LIC invites bids for stake sale in unlisted company

Published: November 12, 2019 9:48:03 AM

The Securities and Exchange Board of India (Sebi) has been insisting that UTI’s four domestic shareholders will have to pare their stakes to less than 10 per cent each and rejected the requests of shareholders for extension of stake sale.

Mutual Fund, MF, equity MF, Mutual Fund Scheme Merger, Asset Management Company, AMC, Securities and Exchange Board of India, SEBI, Dividend Distribution Tax, DDT, Net Asset Value, NAV, fund valueAs the crossholding rules of market regulator Sebi applies to all the four promoters, they will have to bring down the stake in UTI Mutual Fund below 10 per cent.

Life Insurance Corporation of India (LIC) has invited bids from merchant bankers for disinvestment of its “stake in equity shares of an identified unlisted company through a transparent bidding process”. While Life Insurance Corporation did not disclose the name of the “unlisted company” in an advertisement, sources said the company is likely to be UTI Mutual Fund. UTI Mutual Fund’s four domestic shareholders — Life Insurance Corporation, State Bank of India, Punjab National Bank and Bank of Baroda — hold around 18.5 per cent stake each. The four stakeholders also have their own asset management companies (AMCs).

As the crossholding rules of market regulator Sebi applies to all the four promoters, they will have to bring down the stake in UTI Mutual Fund below 10 per cent and give board seats. US-based fund T Rowe Price holds the remaining 26 per cent stake in UTI Mutual Fund.

In March 2018, Sebi had introduced crossholding limits in mutual funds to eliminate potential conflicts of interest. The markets regulator then mandated that if a shareholder has more than 10 per cent interest in a mutual fund, it cannot hold a similar-sized stake in another fund house and would also have to give up its board positions.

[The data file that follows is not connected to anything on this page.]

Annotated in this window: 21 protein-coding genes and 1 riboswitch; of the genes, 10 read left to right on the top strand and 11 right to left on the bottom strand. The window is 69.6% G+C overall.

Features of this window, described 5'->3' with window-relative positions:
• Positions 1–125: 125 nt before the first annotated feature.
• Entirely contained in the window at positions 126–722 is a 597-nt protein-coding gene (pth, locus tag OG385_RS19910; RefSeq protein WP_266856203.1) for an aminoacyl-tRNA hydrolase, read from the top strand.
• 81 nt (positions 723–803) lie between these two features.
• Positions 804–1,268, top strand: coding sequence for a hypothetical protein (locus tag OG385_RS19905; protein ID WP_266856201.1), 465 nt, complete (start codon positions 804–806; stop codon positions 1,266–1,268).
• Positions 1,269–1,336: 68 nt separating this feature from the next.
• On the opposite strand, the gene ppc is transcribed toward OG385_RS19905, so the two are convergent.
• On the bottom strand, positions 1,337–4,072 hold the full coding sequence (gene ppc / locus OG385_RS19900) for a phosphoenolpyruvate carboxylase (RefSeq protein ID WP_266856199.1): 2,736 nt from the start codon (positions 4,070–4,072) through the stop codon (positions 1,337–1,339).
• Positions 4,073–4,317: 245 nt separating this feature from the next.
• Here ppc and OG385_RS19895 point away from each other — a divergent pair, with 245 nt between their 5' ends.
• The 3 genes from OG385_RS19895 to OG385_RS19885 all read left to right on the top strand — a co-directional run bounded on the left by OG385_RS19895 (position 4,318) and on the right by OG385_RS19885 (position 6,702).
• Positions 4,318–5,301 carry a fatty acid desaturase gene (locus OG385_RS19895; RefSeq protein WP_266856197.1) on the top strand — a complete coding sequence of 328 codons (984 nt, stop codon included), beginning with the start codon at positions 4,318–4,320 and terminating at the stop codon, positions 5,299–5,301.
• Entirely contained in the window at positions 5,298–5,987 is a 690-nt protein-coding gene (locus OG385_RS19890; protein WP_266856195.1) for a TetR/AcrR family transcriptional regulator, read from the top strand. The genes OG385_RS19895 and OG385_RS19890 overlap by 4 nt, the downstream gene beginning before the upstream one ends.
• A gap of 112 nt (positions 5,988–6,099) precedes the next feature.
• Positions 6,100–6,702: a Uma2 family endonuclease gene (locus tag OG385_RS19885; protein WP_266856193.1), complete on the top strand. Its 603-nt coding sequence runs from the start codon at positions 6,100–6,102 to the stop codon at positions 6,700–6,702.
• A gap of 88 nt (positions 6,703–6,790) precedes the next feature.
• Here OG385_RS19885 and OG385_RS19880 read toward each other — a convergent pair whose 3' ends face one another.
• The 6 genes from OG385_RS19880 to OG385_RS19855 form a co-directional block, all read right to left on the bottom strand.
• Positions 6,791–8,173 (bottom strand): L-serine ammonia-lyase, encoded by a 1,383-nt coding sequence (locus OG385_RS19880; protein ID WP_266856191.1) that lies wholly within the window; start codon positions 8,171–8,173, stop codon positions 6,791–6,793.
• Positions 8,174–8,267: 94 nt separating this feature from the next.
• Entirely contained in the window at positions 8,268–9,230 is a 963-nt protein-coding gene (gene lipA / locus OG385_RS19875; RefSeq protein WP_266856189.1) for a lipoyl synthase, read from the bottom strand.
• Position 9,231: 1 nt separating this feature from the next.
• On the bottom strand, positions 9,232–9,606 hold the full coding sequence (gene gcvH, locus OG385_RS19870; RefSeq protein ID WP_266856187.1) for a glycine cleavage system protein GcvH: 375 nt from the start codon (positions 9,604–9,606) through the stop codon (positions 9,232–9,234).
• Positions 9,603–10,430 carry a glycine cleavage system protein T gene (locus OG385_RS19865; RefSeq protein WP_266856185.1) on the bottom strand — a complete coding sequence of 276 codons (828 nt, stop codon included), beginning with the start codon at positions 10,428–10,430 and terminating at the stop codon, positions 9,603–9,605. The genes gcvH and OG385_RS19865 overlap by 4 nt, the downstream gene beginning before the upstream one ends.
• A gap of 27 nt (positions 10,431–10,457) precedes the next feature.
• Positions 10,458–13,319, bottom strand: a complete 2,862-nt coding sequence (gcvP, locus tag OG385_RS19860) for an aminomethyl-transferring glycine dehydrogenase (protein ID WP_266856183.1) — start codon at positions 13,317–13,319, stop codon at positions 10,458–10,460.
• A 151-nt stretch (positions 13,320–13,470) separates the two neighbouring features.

The Securities and Exchange Board of India (Sebi) has been insisting that UTI’s four domestic shareholders will have to pare their stakes to less than 10 per cent each and rejected the requests of shareholders for extension of stake sale. “However, as UTI Mutual Fund didn’t have a chief executive, it was unable t push for an IPO (initial public offering) through which the four promoters could have offloaded their stake. The board of the UTI Mutual Fund couldn’t appoint a full-time CEO after Leo Puri’s tenure as MD ended last year,” said an official.

Imtaiyazur Rahman has been the acting CEO of UTI Mutual Fund for almost a year now. The fund has an asset under management of over Rs 1.57 lakh crore UTI was set up in 1964 through an act of Parliament. It was split into the Specified Undertaking of the Unit Trust of India (SUUTI) and UTI AMC after the US-64 scheme collapsed. UTI’s NAV-based schemes were shifted to UTI AMC, while large equity holdings and other assets including real estate went to SUUTI.

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